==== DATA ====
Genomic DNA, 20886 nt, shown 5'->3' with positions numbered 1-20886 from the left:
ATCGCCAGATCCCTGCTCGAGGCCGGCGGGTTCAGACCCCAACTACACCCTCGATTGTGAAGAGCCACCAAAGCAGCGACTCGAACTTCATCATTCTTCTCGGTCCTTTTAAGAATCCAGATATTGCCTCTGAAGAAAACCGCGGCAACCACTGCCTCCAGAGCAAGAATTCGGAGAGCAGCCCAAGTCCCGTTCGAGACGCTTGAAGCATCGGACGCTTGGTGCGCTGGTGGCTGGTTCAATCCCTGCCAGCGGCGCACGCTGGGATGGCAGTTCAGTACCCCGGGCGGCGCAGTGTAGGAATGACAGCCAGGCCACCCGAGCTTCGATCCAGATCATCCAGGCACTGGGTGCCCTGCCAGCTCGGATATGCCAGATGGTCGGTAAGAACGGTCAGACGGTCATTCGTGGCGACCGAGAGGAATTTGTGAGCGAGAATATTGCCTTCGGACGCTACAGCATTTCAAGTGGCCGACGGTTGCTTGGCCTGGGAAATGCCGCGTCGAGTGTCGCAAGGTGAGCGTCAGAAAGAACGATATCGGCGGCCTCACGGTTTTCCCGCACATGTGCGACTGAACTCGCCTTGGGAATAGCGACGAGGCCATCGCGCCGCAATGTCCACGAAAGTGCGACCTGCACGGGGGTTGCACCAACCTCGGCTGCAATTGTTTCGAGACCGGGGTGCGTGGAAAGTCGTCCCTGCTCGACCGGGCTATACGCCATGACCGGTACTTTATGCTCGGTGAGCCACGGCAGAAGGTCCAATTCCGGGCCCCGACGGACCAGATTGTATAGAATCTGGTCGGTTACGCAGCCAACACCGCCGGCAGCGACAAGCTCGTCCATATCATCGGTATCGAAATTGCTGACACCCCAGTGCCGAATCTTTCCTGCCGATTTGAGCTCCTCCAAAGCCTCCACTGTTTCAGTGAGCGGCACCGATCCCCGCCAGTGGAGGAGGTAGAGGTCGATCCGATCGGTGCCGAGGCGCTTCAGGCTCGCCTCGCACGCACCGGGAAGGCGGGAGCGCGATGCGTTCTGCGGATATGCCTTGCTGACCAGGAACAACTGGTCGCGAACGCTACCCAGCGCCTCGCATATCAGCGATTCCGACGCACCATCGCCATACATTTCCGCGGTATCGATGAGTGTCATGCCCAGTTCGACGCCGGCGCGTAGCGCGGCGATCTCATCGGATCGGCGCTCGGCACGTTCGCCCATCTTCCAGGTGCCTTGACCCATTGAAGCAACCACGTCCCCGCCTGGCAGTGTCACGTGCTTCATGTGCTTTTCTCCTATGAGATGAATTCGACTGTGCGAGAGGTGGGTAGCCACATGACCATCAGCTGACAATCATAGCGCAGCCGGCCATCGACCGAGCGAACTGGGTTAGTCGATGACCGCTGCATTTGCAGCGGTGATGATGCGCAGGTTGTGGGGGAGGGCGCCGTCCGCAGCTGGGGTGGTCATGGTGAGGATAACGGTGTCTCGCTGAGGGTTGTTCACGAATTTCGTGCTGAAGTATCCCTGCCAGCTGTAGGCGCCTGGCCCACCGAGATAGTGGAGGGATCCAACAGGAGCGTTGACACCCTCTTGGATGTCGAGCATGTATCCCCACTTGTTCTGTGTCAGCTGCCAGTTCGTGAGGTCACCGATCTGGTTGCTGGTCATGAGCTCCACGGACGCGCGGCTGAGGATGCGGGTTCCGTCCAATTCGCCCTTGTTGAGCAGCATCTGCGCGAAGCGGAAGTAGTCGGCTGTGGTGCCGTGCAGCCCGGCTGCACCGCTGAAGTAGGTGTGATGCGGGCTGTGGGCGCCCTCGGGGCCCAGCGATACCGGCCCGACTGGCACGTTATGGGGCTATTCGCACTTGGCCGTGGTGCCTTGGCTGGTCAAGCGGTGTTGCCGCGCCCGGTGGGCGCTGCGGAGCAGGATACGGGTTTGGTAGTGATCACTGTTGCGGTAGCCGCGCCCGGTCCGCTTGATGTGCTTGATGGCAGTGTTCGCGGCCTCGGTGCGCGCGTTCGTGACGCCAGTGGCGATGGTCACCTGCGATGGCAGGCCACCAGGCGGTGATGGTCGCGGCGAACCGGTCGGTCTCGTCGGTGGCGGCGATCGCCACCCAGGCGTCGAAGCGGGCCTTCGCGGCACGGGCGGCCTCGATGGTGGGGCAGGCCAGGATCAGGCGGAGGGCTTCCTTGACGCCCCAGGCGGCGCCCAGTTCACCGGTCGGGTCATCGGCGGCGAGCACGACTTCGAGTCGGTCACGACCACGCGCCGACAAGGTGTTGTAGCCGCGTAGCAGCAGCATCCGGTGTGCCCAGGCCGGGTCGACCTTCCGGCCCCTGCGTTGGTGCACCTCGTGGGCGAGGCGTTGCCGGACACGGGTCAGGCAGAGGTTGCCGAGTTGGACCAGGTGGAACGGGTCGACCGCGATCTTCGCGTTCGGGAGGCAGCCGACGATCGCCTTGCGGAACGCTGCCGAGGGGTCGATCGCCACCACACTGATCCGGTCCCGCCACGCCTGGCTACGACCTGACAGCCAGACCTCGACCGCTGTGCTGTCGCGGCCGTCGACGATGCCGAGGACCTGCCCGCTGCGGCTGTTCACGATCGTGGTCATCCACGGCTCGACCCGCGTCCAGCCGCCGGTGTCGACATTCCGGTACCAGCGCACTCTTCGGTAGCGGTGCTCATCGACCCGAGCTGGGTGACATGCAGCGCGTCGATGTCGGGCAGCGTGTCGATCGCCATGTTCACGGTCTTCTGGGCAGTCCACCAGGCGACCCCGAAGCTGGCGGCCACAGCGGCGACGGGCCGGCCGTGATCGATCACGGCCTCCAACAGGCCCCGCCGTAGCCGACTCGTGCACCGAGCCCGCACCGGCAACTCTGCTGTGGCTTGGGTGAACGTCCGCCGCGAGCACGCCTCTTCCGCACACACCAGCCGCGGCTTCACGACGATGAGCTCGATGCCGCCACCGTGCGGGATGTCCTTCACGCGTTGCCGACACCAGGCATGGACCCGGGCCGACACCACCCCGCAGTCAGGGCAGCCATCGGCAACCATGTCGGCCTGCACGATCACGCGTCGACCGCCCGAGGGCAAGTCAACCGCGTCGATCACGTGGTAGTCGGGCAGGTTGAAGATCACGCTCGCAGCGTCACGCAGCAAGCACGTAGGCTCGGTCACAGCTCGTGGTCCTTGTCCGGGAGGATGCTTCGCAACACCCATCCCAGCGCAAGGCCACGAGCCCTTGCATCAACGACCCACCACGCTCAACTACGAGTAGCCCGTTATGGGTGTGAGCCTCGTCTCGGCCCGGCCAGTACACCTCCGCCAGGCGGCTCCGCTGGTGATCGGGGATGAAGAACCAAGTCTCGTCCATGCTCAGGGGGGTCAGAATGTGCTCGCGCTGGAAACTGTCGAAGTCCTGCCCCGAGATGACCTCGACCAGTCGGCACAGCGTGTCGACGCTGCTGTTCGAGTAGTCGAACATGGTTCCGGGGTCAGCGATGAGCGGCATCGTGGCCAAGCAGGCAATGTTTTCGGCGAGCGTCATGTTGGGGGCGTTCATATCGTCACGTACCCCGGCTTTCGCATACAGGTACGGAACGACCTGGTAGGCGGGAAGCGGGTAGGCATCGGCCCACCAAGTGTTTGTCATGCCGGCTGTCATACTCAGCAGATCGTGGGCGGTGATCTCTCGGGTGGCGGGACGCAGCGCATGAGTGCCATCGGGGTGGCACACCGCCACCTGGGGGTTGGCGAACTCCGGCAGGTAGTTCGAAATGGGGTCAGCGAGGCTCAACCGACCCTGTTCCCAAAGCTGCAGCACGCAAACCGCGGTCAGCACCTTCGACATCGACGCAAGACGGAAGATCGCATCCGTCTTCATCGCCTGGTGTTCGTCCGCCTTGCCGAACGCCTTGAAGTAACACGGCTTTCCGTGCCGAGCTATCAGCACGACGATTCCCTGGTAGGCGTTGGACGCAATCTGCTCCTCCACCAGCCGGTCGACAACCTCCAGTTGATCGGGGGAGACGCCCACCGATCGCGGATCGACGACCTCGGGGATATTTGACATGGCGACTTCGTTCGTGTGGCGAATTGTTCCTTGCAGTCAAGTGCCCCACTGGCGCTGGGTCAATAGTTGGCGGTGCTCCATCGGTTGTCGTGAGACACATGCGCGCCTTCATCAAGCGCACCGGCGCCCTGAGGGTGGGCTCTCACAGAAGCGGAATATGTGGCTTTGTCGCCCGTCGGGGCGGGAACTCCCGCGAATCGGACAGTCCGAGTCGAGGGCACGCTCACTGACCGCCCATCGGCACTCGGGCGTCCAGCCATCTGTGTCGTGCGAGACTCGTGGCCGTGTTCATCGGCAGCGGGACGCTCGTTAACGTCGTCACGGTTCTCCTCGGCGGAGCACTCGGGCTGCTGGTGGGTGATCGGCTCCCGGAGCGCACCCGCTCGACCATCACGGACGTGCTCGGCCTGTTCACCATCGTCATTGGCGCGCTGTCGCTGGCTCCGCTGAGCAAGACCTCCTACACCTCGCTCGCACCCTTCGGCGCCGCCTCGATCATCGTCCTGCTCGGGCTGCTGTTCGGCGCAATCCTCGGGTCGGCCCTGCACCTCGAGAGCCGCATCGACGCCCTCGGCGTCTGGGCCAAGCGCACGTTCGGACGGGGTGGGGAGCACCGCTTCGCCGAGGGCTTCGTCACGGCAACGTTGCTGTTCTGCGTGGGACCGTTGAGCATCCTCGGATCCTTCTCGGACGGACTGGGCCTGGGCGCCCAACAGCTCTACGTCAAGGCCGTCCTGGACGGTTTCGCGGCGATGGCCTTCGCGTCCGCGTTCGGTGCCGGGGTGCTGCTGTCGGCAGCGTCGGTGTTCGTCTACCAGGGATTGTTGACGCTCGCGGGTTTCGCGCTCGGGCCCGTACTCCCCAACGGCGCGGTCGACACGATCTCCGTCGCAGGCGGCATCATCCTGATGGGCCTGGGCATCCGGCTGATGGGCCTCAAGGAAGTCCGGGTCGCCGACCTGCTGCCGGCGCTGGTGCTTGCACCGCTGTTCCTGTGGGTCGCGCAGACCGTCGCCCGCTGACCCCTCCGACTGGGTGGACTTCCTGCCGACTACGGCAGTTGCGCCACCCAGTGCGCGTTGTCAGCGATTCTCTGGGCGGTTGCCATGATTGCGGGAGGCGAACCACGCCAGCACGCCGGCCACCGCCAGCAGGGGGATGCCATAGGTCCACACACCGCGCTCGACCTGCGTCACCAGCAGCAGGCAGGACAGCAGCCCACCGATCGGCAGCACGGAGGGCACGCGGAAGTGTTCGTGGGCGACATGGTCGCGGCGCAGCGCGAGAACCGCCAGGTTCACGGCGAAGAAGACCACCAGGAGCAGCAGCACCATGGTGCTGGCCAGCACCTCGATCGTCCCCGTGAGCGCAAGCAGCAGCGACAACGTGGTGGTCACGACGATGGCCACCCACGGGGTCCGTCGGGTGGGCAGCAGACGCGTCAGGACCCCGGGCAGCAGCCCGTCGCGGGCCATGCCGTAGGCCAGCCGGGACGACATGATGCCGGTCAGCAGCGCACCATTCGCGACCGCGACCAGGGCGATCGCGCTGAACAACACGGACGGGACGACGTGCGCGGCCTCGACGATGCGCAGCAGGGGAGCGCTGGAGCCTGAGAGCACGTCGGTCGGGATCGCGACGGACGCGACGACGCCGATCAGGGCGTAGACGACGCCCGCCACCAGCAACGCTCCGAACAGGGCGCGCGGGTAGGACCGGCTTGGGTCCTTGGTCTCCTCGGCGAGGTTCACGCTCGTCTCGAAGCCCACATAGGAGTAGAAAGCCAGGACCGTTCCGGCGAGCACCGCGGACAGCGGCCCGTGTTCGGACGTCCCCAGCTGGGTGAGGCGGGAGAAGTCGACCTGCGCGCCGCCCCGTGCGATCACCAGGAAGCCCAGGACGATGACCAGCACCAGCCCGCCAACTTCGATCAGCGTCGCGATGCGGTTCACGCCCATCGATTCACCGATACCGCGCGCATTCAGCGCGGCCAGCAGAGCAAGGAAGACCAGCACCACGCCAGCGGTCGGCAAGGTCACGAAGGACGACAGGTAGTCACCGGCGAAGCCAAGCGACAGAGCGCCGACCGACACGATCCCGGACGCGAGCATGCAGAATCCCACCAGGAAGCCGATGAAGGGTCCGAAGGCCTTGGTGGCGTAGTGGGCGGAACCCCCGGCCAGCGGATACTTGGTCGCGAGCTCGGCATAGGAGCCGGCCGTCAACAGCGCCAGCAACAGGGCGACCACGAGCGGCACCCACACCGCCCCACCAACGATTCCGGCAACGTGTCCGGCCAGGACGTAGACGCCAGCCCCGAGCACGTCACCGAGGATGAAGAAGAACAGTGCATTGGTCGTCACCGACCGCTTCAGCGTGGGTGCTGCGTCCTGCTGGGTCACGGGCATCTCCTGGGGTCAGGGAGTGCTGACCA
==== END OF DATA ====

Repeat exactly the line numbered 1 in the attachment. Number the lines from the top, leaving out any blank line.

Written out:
Genomic DNA, 20886 nt, shown 5'->3' with positions numbered 1-20886 from the left: